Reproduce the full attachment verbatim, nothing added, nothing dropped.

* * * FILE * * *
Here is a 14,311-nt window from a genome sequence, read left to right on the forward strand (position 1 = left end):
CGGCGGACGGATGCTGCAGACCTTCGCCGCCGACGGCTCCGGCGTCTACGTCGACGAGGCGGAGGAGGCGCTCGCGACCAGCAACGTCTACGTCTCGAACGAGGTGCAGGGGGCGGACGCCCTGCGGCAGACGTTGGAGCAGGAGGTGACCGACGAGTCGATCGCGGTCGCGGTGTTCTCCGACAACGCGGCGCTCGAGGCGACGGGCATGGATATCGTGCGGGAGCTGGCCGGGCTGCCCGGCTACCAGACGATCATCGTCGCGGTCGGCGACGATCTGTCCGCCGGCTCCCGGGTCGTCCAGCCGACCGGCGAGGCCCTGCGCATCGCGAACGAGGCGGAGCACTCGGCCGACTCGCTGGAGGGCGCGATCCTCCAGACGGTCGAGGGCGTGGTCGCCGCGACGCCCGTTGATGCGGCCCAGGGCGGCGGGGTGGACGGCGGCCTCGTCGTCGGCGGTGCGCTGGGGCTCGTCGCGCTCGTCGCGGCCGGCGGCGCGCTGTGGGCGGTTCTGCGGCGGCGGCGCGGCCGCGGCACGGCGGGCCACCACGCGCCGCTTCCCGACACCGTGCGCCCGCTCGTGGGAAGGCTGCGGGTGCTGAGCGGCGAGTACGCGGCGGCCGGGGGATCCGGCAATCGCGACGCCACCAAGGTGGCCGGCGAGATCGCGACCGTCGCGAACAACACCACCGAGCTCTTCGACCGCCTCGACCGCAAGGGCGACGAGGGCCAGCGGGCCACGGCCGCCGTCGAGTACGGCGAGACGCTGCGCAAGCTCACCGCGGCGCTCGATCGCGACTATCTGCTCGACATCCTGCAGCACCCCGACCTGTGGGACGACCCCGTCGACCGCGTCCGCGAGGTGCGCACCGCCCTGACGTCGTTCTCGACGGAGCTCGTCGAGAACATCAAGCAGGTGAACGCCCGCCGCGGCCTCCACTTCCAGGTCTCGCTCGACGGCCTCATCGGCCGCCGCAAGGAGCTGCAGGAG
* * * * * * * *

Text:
Here is a 14,311-nt window from a genome sequence, read left to right on the forward strand (position 1 = left end):
CGGCGGACGGATGCTGCAGACCTTCGCCGCCGACGGCTCCGGCGTCTACGTCGACGAGGCGGAGGAGGCGCTCGCGACCAGCAACGTCTACGTCTCGAACGAGGTGCAGGGGGCGGACGCCCTGCGGCAGACGTTGGAGCAGGAGGTGACCGACGAGTCGATCGCGGTCGCGGTGTTCTCCGACAACGCGGCGCTCGAGGCGACGGGCATGGATATCGTGCGGGAGCTGGCCGGGCTGCCCGGCTACCAGACGATCATCGTCGCGGTCGGCGACGATCTGTCCGCCGGCTCCCGGGTCGTCCAGCCGACCGGCGAGGCCCTGCGCATCGCGAACGAGGCGGAGCACTCGGCCGACTCGCTGGAGGGCGCGATCCTCCAGACGGTCGAGGGCGTGGTCGCCGCGACGCCCGTTGATGCGGCCCAGGGCGGCGGGGTGGACGGCGGCCTCGTCGTCGGCGGTGCGCTGGGGCTCGTCGCGCTCGTCGCGGCCGGCGGCGCGCTGTGGGCGGTTCTGCGGCGGCGGCGCGGCCGCGGCACGGCGGGCCACCACGCGCCGCTTCCCGACACCGTGCGCCCGCTCGTGGGAAGGCTGCGGGTGCTGAGCGGCGAGTACGCGGCGGCCGGGGGATCCGGCAATCGCGACGCCACCAAGGTGGCCGGCGAGATCGCGACCGTCGCGAACAACACCACCGAGCTCTTCGACCGCCTCGACCGCAAGGGCGACGAGGGCCAGCGGGCCACGGCCGCCGTCGAGTACGGCGAGACGCTGCGCAAGCTCACCGCGGCGCTCGATCGCGACTATCTGCTCGACATCCTGCAGCACCCCGACCTGTGGGACGACCCCGTCGACCGCGTCCGCGAGGTGCGCACCGCCCTGACGTCGTTCTCGACGGAGCTCGTCGAGAACATCAAGCAGGTGAACGCCCGCCGCGGCCTCCACTTCCAGGTCTCGCTCGACGGCCTCATCGGCCGCCGCAAGGAGCTGCAGGAG